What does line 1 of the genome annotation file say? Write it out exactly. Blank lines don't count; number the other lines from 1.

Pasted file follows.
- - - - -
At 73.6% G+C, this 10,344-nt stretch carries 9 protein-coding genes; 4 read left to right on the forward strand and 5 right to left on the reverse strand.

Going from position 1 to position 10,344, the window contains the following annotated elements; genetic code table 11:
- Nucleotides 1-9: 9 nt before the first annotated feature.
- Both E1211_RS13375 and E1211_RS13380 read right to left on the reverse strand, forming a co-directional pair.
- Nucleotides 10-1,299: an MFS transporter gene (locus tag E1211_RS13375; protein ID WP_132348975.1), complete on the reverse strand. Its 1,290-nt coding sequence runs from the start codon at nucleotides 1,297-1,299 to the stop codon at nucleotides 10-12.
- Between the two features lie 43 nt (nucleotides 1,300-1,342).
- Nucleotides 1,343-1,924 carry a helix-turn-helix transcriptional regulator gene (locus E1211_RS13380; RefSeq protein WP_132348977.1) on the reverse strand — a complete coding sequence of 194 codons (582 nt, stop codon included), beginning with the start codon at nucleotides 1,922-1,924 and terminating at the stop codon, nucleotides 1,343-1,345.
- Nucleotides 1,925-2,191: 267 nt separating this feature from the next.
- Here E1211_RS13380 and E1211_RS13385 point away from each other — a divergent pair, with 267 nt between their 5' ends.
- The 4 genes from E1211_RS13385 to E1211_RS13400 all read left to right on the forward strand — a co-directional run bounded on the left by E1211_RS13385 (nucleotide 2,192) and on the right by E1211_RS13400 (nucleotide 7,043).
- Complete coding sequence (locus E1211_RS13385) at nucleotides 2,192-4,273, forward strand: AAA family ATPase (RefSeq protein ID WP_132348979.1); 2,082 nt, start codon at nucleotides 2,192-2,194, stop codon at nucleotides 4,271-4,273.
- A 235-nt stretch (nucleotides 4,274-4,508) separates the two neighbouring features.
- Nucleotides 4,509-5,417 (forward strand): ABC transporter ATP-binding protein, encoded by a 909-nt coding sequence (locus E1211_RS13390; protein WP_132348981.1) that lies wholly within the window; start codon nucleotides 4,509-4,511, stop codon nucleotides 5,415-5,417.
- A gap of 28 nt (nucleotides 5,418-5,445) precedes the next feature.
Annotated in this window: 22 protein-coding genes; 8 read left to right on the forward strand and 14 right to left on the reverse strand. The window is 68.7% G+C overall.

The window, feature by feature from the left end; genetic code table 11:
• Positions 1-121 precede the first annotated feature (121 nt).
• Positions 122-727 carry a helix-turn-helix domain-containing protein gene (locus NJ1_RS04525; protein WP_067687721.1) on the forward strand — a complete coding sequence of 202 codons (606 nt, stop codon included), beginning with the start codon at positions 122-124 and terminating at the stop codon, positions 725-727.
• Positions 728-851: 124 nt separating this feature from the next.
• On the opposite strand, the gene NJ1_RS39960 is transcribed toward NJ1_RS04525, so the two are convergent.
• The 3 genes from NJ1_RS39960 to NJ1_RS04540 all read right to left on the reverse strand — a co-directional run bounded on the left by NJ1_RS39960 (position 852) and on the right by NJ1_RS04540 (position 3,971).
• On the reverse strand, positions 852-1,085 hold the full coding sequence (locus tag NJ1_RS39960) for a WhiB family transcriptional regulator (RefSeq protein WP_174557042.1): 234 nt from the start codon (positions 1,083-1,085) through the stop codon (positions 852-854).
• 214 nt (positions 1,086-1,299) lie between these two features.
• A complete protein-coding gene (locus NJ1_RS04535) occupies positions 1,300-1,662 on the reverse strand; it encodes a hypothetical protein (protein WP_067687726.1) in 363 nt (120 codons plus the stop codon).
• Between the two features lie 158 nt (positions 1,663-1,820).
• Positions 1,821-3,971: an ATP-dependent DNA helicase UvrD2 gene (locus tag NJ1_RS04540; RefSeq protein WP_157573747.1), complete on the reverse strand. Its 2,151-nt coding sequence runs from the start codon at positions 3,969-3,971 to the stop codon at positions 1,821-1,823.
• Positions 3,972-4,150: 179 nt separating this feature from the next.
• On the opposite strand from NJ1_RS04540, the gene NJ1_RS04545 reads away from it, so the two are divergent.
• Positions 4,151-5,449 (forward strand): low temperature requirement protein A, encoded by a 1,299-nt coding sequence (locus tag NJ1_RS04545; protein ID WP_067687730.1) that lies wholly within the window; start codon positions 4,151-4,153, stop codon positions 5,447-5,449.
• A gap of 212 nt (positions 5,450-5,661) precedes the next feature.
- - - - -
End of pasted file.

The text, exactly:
At 73.6% G+C, this 10,344-nt stretch carries 9 protein-coding genes; 4 read left to right on the forward strand and 5 right to left on the reverse strand.